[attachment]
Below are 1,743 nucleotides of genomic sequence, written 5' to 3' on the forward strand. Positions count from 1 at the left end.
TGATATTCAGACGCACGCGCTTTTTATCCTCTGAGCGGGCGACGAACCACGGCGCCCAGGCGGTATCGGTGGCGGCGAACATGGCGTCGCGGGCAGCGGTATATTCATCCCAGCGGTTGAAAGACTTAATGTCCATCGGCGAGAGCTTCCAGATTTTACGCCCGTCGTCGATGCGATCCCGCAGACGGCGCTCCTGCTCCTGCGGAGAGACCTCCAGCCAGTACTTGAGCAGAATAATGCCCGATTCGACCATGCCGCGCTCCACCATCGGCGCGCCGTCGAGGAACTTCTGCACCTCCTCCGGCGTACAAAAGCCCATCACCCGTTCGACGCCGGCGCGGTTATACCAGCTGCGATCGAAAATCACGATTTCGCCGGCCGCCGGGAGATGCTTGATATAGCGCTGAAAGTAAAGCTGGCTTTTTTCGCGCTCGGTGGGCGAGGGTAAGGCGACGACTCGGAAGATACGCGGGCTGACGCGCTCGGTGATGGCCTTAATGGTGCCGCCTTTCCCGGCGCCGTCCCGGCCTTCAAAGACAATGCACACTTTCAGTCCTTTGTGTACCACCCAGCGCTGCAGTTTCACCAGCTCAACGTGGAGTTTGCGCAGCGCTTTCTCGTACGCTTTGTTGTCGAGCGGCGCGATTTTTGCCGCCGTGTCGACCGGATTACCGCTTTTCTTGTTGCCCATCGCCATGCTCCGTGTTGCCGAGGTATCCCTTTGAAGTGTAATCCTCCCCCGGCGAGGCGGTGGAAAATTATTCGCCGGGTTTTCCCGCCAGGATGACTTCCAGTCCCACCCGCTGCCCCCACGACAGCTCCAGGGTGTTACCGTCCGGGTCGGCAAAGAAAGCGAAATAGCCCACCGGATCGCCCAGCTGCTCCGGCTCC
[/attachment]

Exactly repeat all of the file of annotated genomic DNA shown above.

Below are 1,743 nucleotides of genomic sequence, written 5' to 3' on the forward strand. Positions count from 1 at the left end.
TGATATTCAGACGCACGCGCTTTTTATCCTCTGAGCGGGCGACGAACCACGGCGCCCAGGCGGTATCGGTGGCGGCGAACATGGCGTCGCGGGCAGCGGTATATTCATCCCAGCGGTTGAAAGACTTAATGTCCATCGGCGAGAGCTTCCAGATTTTACGCCCGTCGTCGATGCGATCCCGCAGACGGCGCTCCTGCTCCTGCGGAGAGACCTCCAGCCAGTACTTGAGCAGAATAATGCCCGATTCGACCATGCCGCGCTCCACCATCGGCGCGCCGTCGAGGAACTTCTGCACCTCCTCCGGCGTACAAAAGCCCATCACCCGTTCGACGCCGGCGCGGTTATACCAGCTGCGATCGAAAATCACGATTTCGCCGGCCGCCGGGAGATGCTTGATATAGCGCTGAAAGTAAAGCTGGCTTTTTTCGCGCTCGGTGGGCGAGGGTAAGGCGACGACTCGGAAGATACGCGGGCTGACGCGCTCGGTGATGGCCTTAATGGTGCCGCCTTTCCCGGCGCCGTCCCGGCCTTCAAAGACAATGCACACTTTCAGTCCTTTGTGTACCACCCAGCGCTGCAGTTTCACCAGCTCAACGTGGAGTTTGCGCAGCGCTTTCTCGTACGCTTTGTTGTCGAGCGGCGCGATTTTTGCCGCCGTGTCGACCGGATTACCGCTTTTCTTGTTGCCCATCGCCATGCTCCGTGTTGCCGAGGTATCCCTTTGAAGTGTAATCCTCCCCCGGCGAGGCGGTGGAAAATTATTCGCCGGGTTTTCCCGCCAGGATGACTTCCAGTCCCACCCGCTGCCCCCACGACAGCTCCAGGGTGTTACCGTCCGGGTCGGCAAAGAAAGCGAAATAGCCCACCGGATCGCCCAGCTGCTCCGGCTCC